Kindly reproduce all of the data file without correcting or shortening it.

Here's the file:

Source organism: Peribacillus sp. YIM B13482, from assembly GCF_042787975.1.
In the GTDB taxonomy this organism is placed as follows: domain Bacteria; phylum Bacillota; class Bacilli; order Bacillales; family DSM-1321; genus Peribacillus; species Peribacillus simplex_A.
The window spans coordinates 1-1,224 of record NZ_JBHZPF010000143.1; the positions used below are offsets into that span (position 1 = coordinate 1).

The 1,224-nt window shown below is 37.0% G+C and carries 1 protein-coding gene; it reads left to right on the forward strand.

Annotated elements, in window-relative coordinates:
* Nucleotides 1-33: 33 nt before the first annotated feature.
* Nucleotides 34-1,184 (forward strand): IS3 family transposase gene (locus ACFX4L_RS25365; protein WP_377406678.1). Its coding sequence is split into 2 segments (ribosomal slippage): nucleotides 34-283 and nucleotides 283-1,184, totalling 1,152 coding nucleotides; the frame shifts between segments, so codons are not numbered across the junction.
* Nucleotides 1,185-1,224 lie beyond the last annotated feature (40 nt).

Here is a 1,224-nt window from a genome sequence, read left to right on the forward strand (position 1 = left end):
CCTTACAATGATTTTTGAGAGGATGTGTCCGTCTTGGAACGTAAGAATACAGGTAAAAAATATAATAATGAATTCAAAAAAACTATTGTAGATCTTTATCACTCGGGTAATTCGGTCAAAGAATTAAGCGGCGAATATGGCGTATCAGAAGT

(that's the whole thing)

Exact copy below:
Source organism: Peribacillus sp. YIM B13482, from assembly GCF_042787975.1.
In the GTDB taxonomy this organism is placed as follows: domain Bacteria; phylum Bacillota; class Bacilli; order Bacillales; family DSM-1321; genus Peribacillus; species Peribacillus simplex_A.
The window spans coordinates 1-1,224 of record NZ_JBHZPF010000143.1; the positions used below are offsets into that span (position 1 = coordinate 1).

The 1,224-nt window shown below is 37.0% G+C and carries 1 protein-coding gene; it reads left to right on the forward strand.

Annotated elements, in window-relative coordinates:
* Nucleotides 1-33: 33 nt before the first annotated feature.
* Nucleotides 34-1,184 (forward strand): IS3 family transposase gene (locus ACFX4L_RS25365; protein WP_377406678.1). Its coding sequence is split into 2 segments (ribosomal slippage): nucleotides 34-283 and nucleotides 283-1,184, totalling 1,152 coding nucleotides; the frame shifts between segments, so codons are not numbered across the junction.
* Nucleotides 1,185-1,224 lie beyond the last annotated feature (40 nt).

Here is a 1,224-nt window from a genome sequence, read left to right on the forward strand (position 1 = left end):
CCTTACAATGATTTTTGAGAGGATGTGTCCGTCTTGGAACGTAAGAATACAGGTAAAAAATATAATAATGAATTCAAAAAAACTATTGTAGATCTTTATCACTCGGGTAATTCGGTCAAAGAATTAAGCGGCGAATATGGCGTATCAGAAGT